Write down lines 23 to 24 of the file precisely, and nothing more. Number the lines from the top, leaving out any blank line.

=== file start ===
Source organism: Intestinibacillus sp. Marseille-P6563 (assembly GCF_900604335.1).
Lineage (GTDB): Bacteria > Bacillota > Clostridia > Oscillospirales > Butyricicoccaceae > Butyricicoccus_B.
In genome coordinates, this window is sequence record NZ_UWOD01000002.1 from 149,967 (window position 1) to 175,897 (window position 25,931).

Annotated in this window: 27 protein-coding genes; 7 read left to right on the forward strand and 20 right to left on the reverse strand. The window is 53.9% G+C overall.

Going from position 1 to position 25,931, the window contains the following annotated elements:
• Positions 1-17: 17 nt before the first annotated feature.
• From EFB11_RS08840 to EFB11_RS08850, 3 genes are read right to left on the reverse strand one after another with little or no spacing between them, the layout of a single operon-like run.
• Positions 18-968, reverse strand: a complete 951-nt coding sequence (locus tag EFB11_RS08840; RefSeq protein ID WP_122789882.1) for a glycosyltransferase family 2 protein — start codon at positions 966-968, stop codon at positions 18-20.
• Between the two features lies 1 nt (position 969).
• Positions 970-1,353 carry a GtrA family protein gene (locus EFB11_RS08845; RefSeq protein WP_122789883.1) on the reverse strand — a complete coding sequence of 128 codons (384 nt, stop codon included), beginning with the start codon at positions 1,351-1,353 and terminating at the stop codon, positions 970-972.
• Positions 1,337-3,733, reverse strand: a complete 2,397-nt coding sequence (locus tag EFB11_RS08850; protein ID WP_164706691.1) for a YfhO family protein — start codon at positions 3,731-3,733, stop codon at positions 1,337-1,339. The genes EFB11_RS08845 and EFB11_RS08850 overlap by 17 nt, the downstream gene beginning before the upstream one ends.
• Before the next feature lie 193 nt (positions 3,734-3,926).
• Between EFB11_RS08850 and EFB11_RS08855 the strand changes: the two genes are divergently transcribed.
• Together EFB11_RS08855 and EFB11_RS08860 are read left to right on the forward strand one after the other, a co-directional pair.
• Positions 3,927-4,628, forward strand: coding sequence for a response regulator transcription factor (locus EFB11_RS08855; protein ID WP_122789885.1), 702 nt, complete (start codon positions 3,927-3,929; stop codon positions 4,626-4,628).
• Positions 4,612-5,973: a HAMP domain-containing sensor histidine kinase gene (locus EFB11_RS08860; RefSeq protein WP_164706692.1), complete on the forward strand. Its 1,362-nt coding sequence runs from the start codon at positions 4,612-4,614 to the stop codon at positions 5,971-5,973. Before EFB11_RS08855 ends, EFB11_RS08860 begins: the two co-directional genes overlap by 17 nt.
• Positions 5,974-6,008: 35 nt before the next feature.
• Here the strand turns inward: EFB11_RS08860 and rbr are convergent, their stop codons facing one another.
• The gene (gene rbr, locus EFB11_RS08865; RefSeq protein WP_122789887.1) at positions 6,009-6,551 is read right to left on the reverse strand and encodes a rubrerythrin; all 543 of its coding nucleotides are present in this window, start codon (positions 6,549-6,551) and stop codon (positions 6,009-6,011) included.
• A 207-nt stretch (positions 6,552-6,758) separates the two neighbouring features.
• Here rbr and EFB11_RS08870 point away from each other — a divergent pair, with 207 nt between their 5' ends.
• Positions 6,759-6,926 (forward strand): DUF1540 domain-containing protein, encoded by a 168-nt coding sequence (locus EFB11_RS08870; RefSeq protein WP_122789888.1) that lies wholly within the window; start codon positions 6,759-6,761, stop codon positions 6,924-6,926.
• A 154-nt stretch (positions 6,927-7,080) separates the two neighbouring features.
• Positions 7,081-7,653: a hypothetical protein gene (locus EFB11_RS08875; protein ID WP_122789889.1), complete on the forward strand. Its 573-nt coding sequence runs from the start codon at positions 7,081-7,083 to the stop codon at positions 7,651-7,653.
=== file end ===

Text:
• A 154-nt stretch (positions 6,927-7,080) separates the two neighbouring features.
• Positions 7,081-7,653: a hypothetical protein gene (locus EFB11_RS08875; protein ID WP_122789889.1), complete on the forward strand. Its 573-nt coding sequence runs from the start codon at positions 7,081-7,083 to the stop codon at positions 7,651-7,653.